“One more quick hit then I’ll quit. Promise.”
Have you said these words to yourself many times before? How about yesterday? And then today? If you have been using drugs or alcohol, you are not the only one who have tried to convince yourself that you can stop–and yet failed to do so time and again. Addiction is a difficult pill to swallow and you may not be viewing yourself and your situation objectively, or even nearly as what your family and friends do. Maybe you really can’t quit on your own and you really need help. Below are some things to consider and if you believe this applies to you, we strongly urge you to seek treatment or at least talk to our rehab specialists today: 1. Withdrawal. Do you experience any physical withdrawal symptoms after you abstain from drugs or alcohol? Do these withdrawal symptoms give you reason to go back and drinking and doing drugs again? Withdrawal symptoms vary from substance to substance, and they can be as mild as irritability, nausea and vomiting, to as fatal as seizures, heart failure, and coma. If you are experiencing these withdrawal symptoms, seek help immediately.
2. Physical and/or Mental Health Problems. Do you have physical or mental health problems that arose or worsened when you started using substances or became addicted? Drugs and alcohol addiction can cause a series of problems such as heart disease, memory loss, brain damage, oral health problems, and drastic weight loss or weight gain. If your health is deteriorating due to your addiction, you should find a way to stop and seek treatment. 3. Social and Financial Deterioration. If you find yourself neglecting your work or your responsibilities at home because of your addiction, you are in for the downhill ride. Most addicts, even the functional ones, will sooner or later find themselves losing their jobs or their careers, and shattering their relationships with their families and friends. Substance abuse can lead to domestic problems as well, resulting to broken marriages and families. If you feel that you are on your way to losing everything in your life (and maybe even don’t care about it as long as you have drugs or alcohol), then it’s high time you talk to an interventionist or rehab specialist. 4. Futile Attempts at Abstinence. If you have lived on a daily basis on a mantra somewhat similar to the statement in the beginning of this article, then you know you need help. Saying goodbye to something you are addicted to can be unimaginable and even daunting for some. However, rehabilitation and recovery may be the only way that will save them before it’s too late.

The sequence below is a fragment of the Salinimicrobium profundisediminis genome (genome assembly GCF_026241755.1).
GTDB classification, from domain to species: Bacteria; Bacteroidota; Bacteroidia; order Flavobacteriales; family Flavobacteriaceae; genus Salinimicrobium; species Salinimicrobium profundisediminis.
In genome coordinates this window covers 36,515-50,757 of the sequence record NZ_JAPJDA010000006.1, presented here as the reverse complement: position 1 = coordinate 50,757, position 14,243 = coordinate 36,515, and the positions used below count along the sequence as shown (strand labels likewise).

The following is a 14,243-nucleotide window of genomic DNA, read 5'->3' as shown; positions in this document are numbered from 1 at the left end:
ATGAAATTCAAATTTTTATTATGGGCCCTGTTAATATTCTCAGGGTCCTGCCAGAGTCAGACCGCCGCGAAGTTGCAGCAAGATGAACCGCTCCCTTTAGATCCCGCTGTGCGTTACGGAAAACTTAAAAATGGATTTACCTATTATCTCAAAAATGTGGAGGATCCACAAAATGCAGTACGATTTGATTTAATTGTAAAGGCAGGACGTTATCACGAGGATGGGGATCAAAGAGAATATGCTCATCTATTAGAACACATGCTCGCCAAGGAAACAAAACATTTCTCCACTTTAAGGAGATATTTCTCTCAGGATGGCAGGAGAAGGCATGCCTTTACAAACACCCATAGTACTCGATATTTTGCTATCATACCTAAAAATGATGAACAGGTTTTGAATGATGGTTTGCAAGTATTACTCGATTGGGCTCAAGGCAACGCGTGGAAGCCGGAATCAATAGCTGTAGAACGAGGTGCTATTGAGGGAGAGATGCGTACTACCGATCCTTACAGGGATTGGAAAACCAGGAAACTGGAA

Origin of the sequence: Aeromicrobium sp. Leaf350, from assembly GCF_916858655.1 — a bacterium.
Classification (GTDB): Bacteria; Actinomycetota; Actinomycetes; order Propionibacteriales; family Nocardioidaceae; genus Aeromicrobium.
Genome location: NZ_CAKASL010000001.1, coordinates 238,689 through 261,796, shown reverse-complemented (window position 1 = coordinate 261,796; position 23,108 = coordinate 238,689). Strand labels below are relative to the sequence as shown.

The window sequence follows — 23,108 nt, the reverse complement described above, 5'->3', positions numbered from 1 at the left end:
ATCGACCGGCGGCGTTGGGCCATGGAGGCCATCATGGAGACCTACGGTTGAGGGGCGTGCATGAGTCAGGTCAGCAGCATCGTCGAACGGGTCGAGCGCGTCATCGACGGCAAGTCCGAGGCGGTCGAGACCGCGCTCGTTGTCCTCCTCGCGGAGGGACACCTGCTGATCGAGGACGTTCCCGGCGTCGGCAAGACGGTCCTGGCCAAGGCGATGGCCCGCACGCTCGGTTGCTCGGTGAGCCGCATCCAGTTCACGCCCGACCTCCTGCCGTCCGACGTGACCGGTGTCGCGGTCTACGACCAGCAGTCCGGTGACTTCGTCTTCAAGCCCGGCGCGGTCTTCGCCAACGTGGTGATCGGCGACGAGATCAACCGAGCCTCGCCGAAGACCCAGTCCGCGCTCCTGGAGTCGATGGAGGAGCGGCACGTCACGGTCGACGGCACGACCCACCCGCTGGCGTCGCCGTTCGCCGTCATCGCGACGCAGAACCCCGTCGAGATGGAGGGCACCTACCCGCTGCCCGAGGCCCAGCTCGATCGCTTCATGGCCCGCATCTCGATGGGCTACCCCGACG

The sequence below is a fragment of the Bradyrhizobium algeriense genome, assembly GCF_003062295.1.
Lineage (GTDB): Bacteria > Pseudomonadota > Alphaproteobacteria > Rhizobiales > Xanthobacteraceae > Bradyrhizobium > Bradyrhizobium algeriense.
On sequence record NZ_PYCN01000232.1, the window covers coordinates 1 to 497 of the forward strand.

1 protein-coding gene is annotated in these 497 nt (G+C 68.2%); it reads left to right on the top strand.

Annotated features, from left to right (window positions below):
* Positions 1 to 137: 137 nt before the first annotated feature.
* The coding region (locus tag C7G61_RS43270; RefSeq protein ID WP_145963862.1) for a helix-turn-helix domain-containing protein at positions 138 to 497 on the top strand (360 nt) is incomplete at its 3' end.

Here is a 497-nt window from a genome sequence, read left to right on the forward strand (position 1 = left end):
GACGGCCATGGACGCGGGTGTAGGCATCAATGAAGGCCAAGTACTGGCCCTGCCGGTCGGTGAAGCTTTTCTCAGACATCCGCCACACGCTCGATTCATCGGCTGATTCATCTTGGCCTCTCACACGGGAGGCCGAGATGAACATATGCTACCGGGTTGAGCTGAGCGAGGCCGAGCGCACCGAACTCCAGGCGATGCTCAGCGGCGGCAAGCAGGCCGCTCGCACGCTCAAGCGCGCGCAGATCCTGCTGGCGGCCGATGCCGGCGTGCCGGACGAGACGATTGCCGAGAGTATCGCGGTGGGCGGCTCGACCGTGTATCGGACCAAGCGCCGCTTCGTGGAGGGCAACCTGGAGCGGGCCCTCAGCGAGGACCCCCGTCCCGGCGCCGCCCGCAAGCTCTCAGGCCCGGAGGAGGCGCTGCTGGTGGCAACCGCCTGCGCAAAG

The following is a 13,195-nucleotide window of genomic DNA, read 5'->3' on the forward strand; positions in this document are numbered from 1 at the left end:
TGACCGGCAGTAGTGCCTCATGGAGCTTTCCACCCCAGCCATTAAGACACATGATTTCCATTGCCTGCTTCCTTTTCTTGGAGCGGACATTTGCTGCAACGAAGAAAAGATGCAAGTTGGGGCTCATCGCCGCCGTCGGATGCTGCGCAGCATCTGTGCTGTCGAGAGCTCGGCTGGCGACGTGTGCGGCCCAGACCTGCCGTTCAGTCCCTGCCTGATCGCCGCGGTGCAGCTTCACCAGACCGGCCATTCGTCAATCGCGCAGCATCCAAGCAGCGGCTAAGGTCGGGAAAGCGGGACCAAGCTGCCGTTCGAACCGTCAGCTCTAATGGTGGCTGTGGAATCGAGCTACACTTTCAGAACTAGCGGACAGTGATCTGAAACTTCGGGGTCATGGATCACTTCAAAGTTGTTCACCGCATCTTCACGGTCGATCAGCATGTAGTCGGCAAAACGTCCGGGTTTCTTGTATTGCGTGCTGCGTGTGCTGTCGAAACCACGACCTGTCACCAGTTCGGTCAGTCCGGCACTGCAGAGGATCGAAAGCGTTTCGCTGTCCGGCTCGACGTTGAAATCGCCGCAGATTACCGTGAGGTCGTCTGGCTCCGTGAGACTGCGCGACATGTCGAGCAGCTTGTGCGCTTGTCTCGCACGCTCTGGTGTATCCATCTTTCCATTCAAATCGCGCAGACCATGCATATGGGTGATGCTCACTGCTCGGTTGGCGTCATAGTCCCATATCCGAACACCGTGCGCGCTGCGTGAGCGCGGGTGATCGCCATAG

If you or someone you know is experiencing the situations mentioned in this article, seek help. Talk to us now: